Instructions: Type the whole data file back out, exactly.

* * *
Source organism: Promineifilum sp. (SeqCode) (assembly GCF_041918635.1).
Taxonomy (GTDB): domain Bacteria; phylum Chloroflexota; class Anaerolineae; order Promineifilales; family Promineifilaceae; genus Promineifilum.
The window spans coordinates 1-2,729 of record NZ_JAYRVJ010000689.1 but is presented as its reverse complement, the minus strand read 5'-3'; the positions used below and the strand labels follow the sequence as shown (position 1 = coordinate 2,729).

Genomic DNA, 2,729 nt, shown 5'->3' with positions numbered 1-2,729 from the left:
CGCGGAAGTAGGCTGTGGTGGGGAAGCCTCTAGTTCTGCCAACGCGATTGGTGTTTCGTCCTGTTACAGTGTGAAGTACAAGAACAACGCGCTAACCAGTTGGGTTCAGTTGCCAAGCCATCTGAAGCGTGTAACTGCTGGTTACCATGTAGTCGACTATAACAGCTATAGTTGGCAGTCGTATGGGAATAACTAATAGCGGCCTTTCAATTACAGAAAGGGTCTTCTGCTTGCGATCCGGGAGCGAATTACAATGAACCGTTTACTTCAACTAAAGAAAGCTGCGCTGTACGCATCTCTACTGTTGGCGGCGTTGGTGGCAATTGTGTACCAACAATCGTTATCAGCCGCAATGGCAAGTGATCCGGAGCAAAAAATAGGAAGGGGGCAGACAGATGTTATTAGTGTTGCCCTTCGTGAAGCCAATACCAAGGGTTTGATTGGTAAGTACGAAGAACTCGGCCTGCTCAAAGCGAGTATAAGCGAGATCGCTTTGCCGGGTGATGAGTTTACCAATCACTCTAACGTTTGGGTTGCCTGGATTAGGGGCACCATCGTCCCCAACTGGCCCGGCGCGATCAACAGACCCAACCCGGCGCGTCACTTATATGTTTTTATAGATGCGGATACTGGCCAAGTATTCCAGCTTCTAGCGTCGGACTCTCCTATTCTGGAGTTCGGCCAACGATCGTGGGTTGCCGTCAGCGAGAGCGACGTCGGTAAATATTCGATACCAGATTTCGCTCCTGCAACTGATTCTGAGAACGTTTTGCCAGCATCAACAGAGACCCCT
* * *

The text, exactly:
Source organism: Promineifilum sp. (SeqCode) (assembly GCF_041918635.1).
Taxonomy (GTDB): domain Bacteria; phylum Chloroflexota; class Anaerolineae; order Promineifilales; family Promineifilaceae; genus Promineifilum.
The window spans coordinates 1-2,729 of record NZ_JAYRVJ010000689.1 but is presented as its reverse complement, the minus strand read 5'-3'; the positions used below and the strand labels follow the sequence as shown (position 1 = coordinate 2,729).

Genomic DNA, 2,729 nt, shown 5'->3' with positions numbered 1-2,729 from the left:
CGCGGAAGTAGGCTGTGGTGGGGAAGCCTCTAGTTCTGCCAACGCGATTGGTGTTTCGTCCTGTTACAGTGTGAAGTACAAGAACAACGCGCTAACCAGTTGGGTTCAGTTGCCAAGCCATCTGAAGCGTGTAACTGCTGGTTACCATGTAGTCGACTATAACAGCTATAGTTGGCAGTCGTATGGGAATAACTAATAGCGGCCTTTCAATTACAGAAAGGGTCTTCTGCTTGCGATCCGGGAGCGAATTACAATGAACCGTTTACTTCAACTAAAGAAAGCTGCGCTGTACGCATCTCTACTGTTGGCGGCGTTGGTGGCAATTGTGTACCAACAATCGTTATCAGCCGCAATGGCAAGTGATCCGGAGCAAAAAATAGGAAGGGGGCAGACAGATGTTATTAGTGTTGCCCTTCGTGAAGCCAATACCAAGGGTTTGATTGGTAAGTACGAAGAACTCGGCCTGCTCAAAGCGAGTATAAGCGAGATCGCTTTGCCGGGTGATGAGTTTACCAATCACTCTAACGTTTGGGTTGCCTGGATTAGGGGCACCATCGTCCCCAACTGGCCCGGCGCGATCAACAGACCCAACCCGGCGCGTCACTTATATGTTTTTATAGATGCGGATACTGGCCAAGTATTCCAGCTTCTAGCGTCGGACTCTCCTATTCTGGAGTTCGGCCAACGATCGTGGGTTGCCGTCAGCGAGAGCGACGTCGGTAAATATTCGATACCAGATTTCGCTCCTGCAACTGATTCTGAGAACGTTTTGCCAGCATCAACAGAGACCCCT